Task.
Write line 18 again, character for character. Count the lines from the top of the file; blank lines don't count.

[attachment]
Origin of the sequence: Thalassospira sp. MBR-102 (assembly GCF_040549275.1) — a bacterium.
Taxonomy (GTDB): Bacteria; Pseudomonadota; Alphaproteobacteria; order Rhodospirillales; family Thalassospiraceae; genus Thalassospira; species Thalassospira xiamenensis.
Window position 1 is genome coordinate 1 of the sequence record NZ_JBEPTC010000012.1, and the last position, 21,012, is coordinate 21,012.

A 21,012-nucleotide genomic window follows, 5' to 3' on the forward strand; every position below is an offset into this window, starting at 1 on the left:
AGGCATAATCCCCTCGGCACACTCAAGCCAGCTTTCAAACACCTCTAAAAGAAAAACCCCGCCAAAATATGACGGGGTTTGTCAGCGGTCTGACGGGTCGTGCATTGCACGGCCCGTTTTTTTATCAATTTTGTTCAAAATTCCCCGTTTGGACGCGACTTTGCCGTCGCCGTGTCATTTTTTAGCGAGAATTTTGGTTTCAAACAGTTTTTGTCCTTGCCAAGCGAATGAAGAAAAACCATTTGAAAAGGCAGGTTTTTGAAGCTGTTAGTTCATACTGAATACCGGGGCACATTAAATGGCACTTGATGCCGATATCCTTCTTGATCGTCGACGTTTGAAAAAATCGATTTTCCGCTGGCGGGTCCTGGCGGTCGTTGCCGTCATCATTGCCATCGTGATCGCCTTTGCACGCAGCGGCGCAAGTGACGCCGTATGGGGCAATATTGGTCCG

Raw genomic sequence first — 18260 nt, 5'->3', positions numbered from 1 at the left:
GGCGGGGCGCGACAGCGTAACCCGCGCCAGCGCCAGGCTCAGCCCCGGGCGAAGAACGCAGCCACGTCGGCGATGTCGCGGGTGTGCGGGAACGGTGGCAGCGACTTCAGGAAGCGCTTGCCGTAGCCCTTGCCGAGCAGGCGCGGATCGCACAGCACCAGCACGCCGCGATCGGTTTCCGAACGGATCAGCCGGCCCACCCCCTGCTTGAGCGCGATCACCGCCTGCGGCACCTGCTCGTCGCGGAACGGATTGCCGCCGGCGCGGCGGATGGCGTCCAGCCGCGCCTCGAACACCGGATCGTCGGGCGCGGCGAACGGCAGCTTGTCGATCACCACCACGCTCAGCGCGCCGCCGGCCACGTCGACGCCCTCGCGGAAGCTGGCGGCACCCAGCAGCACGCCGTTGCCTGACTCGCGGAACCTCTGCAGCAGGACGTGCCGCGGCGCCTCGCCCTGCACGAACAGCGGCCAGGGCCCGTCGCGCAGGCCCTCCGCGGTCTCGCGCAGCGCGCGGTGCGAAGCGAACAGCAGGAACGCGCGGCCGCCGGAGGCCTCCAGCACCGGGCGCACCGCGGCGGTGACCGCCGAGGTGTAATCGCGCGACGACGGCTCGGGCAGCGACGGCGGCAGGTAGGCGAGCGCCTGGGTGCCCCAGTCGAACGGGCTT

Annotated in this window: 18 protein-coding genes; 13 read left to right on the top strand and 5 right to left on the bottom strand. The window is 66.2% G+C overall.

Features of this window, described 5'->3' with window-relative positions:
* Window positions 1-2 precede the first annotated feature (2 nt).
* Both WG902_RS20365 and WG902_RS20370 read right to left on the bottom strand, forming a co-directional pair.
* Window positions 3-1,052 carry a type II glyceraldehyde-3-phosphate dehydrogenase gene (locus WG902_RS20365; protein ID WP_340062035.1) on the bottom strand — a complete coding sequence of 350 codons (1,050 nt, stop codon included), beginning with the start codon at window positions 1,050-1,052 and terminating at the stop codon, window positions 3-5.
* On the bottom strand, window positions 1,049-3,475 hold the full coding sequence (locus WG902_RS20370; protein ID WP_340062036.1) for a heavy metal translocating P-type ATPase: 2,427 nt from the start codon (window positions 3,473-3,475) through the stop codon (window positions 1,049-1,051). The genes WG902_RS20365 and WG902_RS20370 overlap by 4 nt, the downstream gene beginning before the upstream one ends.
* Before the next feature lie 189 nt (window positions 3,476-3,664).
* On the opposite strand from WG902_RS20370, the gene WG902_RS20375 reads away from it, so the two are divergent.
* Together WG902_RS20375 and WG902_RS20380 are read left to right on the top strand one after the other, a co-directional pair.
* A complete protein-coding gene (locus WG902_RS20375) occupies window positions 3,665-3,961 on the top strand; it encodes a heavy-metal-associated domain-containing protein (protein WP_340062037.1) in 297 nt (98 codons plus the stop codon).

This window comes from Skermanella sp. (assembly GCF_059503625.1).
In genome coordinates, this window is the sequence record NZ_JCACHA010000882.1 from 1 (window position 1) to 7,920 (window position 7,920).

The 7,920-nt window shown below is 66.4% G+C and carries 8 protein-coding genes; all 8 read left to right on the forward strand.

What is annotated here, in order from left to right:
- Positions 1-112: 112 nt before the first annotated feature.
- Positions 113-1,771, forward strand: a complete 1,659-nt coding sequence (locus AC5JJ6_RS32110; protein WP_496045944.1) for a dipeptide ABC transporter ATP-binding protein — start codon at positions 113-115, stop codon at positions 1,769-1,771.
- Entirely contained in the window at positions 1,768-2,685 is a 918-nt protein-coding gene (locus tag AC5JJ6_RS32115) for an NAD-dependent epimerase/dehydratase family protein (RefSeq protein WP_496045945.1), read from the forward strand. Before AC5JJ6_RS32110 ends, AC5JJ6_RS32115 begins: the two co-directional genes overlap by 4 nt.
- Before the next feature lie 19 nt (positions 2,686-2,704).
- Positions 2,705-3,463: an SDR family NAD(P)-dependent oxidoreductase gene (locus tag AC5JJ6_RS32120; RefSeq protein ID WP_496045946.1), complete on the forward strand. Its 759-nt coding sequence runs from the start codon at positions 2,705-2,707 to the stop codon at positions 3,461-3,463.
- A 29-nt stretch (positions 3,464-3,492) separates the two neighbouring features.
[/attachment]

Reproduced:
This window comes from Skermanella sp. (assembly GCF_059503625.1).